The night opened with few clouds and a bright waxing gibbous moon. Alex and I, interns at the National Air and Space Museum, stood outside with Sean O’Brien, astronomy educator at the Museum and Albert Einstein Planetarium technician, to survey the sky and anticipate the night. This was my first star party at the Museum.
As we set up, the first line of visitors formed outside the door of the Public Observatory waiting for 6 p.m. — opening time. We set up the Tele Vue telescope first. The view was spectacular. Along the terminator, the line between the dark and light sides of the Moon, craters popped between the stark white of the moon and the blue of the sky.
At 6 p.m., visitors stepped up to take their first close-up look at the Moon in the Tele Vue with Sean’s guidance. Children jumped up and down with excitement while parents assured them that if they study hard they’ll get to work on things like these too. Heads poked through the doorway of the observatory. Many folks were curious about what they would find inside so Alex began to show them around. Solar observing is our main practice during the daylight hours, Wednesday through Saturday. It isn’t often that you have access to equipment that makes it safe to look at the Sun, but we’ve got it!
Alex went over the Museum’s Solar observation methods and displayed pictures the observatory has taken of the Sun. The clouds played with us all throughout the night by jumping around and in front of our targets. Often I would ask the crowd to blow in the same direction with me so perhaps we could get those pesky clouds to move just a bit. Still, it did not dampen the spirit of everyone that waited.
Noah, another Museum intern, arrived and we set up the Celestron C-11 telescope on the Moon. The line split into three. One to hear Alex speak about Solar observing, one to look at the Moon through the Tele Vue, and one to look through the 11-inch Celestron that Noah manned. I ran from telescope to telescope making sure each had a target and each was in focus. Occasionally we would exchange eyepieces to see if we could get a better view.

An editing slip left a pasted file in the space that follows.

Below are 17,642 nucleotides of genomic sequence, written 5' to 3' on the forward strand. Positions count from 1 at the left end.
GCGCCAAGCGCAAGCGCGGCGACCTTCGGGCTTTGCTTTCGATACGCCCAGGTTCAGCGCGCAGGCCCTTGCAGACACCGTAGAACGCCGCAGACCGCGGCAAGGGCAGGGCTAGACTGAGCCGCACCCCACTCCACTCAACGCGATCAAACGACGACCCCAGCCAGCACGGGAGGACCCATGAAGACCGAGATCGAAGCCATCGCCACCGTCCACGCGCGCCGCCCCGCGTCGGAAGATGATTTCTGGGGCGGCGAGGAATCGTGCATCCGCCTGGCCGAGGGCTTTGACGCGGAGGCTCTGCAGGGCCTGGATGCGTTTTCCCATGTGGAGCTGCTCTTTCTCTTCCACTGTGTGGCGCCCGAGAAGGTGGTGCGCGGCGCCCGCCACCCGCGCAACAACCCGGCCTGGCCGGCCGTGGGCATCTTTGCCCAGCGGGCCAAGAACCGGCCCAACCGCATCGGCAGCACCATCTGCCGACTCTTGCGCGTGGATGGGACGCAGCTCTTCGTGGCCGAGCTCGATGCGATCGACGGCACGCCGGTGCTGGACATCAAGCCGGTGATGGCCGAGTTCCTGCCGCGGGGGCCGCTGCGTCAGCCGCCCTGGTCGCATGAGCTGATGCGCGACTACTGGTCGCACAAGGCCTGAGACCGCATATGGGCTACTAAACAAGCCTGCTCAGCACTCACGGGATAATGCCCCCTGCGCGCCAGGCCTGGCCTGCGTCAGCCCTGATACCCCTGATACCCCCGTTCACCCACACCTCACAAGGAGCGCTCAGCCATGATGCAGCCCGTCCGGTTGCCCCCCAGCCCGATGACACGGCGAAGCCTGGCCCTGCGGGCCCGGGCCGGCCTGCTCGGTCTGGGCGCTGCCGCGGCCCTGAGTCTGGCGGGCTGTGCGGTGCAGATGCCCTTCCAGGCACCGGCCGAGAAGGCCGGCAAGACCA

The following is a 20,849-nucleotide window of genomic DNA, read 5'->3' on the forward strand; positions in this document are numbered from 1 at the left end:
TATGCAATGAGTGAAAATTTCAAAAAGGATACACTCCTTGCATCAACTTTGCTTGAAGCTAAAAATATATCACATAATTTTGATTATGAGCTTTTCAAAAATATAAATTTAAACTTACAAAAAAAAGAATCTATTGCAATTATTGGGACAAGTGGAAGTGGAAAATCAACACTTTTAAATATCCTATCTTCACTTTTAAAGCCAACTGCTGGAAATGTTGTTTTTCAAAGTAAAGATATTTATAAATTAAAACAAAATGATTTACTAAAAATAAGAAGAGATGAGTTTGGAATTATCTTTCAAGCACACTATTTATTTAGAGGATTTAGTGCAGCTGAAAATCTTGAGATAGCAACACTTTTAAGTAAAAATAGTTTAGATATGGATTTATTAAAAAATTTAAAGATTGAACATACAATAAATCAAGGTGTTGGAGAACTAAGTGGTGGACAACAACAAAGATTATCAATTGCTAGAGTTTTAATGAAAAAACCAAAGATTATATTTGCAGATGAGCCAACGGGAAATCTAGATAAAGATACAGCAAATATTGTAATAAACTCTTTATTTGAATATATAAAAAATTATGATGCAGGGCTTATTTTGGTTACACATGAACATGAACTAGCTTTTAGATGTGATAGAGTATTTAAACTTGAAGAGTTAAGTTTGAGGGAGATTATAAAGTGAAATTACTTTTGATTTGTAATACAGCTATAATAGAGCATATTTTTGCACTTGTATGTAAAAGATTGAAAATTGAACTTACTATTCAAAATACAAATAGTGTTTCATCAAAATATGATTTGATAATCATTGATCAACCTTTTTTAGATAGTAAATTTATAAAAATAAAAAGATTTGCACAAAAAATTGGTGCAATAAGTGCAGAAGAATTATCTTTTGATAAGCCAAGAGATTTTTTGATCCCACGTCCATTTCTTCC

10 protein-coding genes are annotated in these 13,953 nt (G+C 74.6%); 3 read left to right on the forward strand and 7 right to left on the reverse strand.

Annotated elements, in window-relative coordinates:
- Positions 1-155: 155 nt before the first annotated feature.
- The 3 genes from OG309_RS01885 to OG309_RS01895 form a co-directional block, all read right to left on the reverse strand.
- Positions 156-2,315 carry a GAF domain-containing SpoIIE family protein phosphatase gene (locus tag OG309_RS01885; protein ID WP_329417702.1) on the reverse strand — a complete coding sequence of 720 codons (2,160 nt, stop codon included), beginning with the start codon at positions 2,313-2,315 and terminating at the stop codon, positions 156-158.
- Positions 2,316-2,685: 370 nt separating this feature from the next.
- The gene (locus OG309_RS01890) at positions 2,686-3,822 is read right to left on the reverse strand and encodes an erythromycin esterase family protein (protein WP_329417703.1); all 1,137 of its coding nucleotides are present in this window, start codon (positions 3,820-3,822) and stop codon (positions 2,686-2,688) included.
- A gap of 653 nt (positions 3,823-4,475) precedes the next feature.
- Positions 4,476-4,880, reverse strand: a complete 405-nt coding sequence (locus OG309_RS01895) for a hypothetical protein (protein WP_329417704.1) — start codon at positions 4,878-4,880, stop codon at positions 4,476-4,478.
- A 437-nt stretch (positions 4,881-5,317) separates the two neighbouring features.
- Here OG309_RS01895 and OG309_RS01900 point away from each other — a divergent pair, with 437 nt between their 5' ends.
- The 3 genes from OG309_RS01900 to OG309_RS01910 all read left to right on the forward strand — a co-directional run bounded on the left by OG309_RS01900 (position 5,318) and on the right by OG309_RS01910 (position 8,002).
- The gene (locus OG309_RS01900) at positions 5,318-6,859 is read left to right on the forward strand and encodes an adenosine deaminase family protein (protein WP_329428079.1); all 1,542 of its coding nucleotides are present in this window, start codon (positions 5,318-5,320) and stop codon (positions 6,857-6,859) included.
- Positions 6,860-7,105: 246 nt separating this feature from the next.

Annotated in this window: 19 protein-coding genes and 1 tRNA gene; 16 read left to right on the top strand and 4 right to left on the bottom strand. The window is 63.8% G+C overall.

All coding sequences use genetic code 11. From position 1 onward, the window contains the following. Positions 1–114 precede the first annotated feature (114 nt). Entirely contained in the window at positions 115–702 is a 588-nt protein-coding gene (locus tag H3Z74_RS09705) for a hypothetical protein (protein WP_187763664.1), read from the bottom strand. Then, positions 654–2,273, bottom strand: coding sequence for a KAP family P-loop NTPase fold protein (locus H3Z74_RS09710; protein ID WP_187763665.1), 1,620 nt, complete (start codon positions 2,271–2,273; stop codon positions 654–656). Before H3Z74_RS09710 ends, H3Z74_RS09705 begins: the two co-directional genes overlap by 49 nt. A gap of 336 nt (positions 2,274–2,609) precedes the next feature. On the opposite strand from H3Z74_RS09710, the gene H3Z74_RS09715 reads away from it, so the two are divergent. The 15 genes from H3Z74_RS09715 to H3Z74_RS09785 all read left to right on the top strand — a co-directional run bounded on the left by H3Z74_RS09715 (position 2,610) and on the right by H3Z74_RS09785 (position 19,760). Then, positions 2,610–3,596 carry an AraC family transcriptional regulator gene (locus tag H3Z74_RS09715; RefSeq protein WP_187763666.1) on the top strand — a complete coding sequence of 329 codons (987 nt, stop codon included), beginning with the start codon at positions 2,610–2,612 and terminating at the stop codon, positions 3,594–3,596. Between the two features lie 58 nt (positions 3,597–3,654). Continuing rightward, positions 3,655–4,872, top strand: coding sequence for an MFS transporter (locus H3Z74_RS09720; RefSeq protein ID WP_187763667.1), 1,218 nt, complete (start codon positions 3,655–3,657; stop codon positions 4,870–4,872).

As the Sun set we began to keep an eye out for Saturn. Then the clouds split and Saturn shined out! I ran into the observatory ready to switch the 16” Boller & Chivens (B&C) telescope from close-ups of the now dark Moon craters to the bright point of the ringed planet. After a bit of searching the planet swam into view and the beauty of the rings and moons was thrilling. Quickly, Alex and I passed the update down the line and cheering floated in through the observatory door. Alex and Rick, a Museum volunteer, took over inside the observatory to help visitors see what they had been waiting for since we opened.
Next I went to check on Noah and the Celestron telescope. After some minutes and some growling at the clouds we had Saturn in our view as well. This line cheered as well and people filed past excitedly bouncing in front of the eyepiece the minute they glimpsed the beauty of the rings. One fellow told me that tonight he came to have his first view of the iconic planet and he didn’t mind waiting the whole night to fulfill his dream. Later, he told me that he wasn’t disappointed. The night ended with a search for Albireo, a binary star iconic because of its bright blue and gold coloring.
Sean began looking through the Tele Vue and called me over to help. After some quick searching I had it in my sight! Sean tightened the telescope mount and we centered and focused the image. Next, we changed the eyepiece, but when I pushed it in the mount jerked and the stars were lost. The search began again! This time was successful and the last visitors were pleased to see the bright sparkling of such a unique binary star.
Finally, we said goodnight and the visitors wandered away still looking up and wondering about what else was hidden in that dark sky. We had more than 300 visitors and they looked through the telescopes more than 870 times. It was a thrilling night with many telescope adventures and many new experiences.
Joe DePasquale of Chandra and Smithsonian Astrophysical Observatory (SAO) visited with us and put together a fabulous video summation of our adventures.
Ameé Salois is an astronomy education intern for the National Air and Space Museum this summer.